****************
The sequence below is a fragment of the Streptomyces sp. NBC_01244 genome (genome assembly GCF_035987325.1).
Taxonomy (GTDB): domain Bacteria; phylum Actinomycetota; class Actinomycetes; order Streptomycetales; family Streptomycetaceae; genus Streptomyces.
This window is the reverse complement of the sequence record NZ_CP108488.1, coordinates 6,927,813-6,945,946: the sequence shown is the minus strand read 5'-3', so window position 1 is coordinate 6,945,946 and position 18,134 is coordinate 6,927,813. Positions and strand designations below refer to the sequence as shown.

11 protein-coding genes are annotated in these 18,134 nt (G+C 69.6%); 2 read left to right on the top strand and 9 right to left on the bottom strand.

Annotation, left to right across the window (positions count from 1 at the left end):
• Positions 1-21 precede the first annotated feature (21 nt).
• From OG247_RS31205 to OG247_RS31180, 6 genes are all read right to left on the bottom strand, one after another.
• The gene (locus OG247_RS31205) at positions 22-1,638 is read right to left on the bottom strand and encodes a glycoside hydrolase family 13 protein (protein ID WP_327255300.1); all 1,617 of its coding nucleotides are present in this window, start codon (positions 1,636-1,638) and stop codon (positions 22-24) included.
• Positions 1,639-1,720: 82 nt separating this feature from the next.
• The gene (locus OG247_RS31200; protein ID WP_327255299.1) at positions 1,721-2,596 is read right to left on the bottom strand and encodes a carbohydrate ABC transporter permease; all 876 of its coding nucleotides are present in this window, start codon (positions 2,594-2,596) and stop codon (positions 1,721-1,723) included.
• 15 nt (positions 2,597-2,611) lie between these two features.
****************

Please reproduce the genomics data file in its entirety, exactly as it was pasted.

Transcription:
The sequence below is a fragment of the Streptomyces sp. NBC_01244 genome (genome assembly GCF_035987325.1).
Taxonomy (GTDB): domain Bacteria; phylum Actinomycetota; class Actinomycetes; order Streptomycetales; family Streptomycetaceae; genus Streptomyces.
This window is the reverse complement of the sequence record NZ_CP108488.1, coordinates 6,927,813-6,945,946: the sequence shown is the minus strand read 5'-3', so window position 1 is coordinate 6,945,946 and position 18,134 is coordinate 6,927,813. Positions and strand designations below refer to the sequence as shown.

11 protein-coding genes are annotated in these 18,134 nt (G+C 69.6%); 2 read left to right on the top strand and 9 right to left on the bottom strand.

Annotation, left to right across the window (positions count from 1 at the left end):
• Positions 1-21 precede the first annotated feature (21 nt).
• From OG247_RS31205 to OG247_RS31180, 6 genes are all read right to left on the bottom strand, one after another.
• The gene (locus OG247_RS31205) at positions 22-1,638 is read right to left on the bottom strand and encodes a glycoside hydrolase family 13 protein (protein ID WP_327255300.1); all 1,617 of its coding nucleotides are present in this window, start codon (positions 1,636-1,638) and stop codon (positions 22-24) included.
• Positions 1,639-1,720: 82 nt separating this feature from the next.
• The gene (locus OG247_RS31200; protein ID WP_327255299.1) at positions 1,721-2,596 is read right to left on the bottom strand and encodes a carbohydrate ABC transporter permease; all 876 of its coding nucleotides are present in this window, start codon (positions 2,594-2,596) and stop codon (positions 1,721-1,723) included.
• 15 nt (positions 2,597-2,611) lie between these two features.